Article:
JULIET, NAKED is a British/American production set in both London and the U.S. based on the best selling novel of the same name by Nick Hornby. The novel is described as a sensitive modern tale illustrating the effect the internet can have on a romantic relationship. The film gets that message across, though it feels like a romantic comedy without a happy Hollywood ending, which means that audiences might have difficulty liking this film. JULIET, NAKED is not half bad, but it is not barely half good, falling flat and dragging along for a major part.
The story centres on Annie (Rose Byrne) who when the film opens, has relationship problems with long term boyfriend, Duncan (Chris O’Dowd). Duncan, a professor at a local university has an obsession with singer-songwriter Tucker Crowe (Ethan Hawke). He is head of the Tucker Crowe website and knows all the works and songs of Crowe. When a packet of Crowe songs arrives in the mail that Annie opens and listens to, Duncan becomes clearly upset that she has not only opened his mail but listened to Crowe before him. Duncan also begins an affair with a new professor, that he confesses to Anne. This is total wishy-washy behaviour and the audience is only too glad to see Annie kick him out of the house.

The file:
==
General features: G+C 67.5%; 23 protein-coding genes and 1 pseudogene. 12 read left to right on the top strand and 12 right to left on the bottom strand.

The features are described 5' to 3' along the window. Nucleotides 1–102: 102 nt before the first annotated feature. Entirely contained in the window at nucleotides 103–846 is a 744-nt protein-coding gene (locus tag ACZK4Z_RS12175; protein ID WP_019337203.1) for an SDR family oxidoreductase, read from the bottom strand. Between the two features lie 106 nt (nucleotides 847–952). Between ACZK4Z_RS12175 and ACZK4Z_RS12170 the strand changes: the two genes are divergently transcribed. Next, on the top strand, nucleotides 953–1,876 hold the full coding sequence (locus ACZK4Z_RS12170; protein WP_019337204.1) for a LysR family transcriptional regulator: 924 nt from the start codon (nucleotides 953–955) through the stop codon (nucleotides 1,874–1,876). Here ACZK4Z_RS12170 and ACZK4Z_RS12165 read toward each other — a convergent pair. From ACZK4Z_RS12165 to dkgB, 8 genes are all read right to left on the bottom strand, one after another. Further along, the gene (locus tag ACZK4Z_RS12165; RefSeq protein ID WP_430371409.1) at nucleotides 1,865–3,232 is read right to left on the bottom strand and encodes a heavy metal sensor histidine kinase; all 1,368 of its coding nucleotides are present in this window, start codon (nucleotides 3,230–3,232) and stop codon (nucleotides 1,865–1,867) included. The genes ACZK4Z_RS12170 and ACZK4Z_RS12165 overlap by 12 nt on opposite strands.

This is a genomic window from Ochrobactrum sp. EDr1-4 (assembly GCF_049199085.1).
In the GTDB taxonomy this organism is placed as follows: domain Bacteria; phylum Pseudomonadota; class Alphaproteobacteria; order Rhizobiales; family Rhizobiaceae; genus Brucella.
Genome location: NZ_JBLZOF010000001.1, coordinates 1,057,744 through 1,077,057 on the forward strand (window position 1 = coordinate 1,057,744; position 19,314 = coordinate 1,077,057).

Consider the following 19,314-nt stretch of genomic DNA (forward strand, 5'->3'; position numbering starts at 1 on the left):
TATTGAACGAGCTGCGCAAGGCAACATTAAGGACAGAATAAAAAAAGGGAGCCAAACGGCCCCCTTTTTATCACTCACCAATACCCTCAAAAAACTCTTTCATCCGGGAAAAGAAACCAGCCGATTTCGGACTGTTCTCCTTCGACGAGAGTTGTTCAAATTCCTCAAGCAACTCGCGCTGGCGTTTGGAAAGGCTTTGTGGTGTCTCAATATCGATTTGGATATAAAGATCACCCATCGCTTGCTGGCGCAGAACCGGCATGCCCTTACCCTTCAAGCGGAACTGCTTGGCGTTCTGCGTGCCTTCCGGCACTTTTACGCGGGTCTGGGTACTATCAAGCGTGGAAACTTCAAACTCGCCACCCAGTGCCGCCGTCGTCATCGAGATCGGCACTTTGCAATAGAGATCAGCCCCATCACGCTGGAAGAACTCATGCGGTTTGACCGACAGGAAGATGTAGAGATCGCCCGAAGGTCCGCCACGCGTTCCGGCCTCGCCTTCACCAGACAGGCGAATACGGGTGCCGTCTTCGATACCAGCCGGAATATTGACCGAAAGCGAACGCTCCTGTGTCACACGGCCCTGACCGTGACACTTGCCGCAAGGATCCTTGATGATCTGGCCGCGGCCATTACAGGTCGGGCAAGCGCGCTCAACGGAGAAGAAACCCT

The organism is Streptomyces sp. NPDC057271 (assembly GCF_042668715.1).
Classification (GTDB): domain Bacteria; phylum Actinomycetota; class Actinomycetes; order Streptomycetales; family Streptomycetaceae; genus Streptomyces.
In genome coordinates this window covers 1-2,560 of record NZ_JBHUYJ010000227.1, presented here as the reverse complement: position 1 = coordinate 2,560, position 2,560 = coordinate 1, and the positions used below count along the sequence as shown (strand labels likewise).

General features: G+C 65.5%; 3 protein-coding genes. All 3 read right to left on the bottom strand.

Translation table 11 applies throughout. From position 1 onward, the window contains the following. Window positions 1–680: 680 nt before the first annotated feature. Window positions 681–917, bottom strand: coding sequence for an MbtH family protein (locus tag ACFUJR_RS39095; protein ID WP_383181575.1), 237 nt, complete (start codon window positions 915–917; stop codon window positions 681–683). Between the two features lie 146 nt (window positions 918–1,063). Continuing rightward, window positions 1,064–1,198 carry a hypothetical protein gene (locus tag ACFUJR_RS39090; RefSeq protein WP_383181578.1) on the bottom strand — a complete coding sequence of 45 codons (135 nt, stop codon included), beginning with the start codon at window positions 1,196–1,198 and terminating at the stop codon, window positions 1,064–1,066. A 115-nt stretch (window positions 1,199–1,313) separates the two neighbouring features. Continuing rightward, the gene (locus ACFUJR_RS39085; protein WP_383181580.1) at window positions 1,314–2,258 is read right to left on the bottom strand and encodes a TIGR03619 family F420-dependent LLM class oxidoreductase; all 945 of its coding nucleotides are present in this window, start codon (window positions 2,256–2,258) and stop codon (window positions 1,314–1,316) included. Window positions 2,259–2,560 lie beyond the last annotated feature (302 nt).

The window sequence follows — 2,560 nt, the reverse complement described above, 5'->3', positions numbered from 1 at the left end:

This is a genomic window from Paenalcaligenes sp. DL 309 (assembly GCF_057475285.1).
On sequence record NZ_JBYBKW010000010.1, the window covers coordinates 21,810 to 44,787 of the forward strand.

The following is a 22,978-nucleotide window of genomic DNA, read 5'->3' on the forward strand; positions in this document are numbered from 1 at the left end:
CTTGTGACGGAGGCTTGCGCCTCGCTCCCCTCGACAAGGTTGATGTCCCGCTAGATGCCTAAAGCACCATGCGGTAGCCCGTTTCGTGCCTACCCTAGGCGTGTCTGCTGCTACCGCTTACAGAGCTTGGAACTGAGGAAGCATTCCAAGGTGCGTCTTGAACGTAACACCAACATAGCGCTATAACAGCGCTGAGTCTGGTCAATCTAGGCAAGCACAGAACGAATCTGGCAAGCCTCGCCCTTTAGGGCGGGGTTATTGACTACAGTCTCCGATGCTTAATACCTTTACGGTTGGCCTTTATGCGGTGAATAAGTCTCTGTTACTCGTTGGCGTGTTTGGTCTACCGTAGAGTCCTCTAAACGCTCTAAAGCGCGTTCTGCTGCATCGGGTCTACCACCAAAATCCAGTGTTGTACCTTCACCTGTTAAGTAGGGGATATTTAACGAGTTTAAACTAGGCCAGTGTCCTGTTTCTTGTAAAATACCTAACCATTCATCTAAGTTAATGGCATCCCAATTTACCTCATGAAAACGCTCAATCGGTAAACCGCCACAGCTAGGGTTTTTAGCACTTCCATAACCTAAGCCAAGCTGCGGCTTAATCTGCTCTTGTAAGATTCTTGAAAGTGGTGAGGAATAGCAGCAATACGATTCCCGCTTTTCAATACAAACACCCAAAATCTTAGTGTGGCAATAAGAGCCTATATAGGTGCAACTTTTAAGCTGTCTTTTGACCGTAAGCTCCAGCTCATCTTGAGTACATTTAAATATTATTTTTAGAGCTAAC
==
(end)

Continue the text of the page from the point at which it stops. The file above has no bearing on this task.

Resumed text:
As the story goes on, Annie meets Crowe in person and begins an affair with him. The brown stuff hits the fan when Duncan finds out. Not only does Duncan accuse Annie of doing this to get back at him, but he begins disagreeing with Crowe about his work.
If all this sounds too serious, the film is not, and a lot of humour is injected into the story so that the film can still be labelled as a romantic comedy. But it is one with a difference as it does not follow the beaten path of the Harlequin-styled story.
All three actors are excellent in their roles. It is always a pleasure to watch Rose Byrne (NEIGHBOURS and NEIGHBOURS 2) who is always good in anything she is in. Ethan Hawke, known for his fondness in blues and music gets to sing a few of the songs featured in the film. O’Dowd who has proven himself proficient in drama (CALVARY) and in comedy (BRIDESMAIDS) makes an unlikable character both likeable and sympathetic.
The film has a few odd segments. One is the problematic hospital segment where all of Crowe’s children from multiple partners all show up at the hospital when he suffers an unexpected heart attack. How would they all show up together when they were so difficult to even meet is one question. They argue and bicker to no end and then are never seen again during the movie. Annie first meets Crowe at the hospital too and any logical person would have left Crowe or any such person with so much baggage.
JULIET, NAKED is at least good for a few laughs with a few well timed jokes.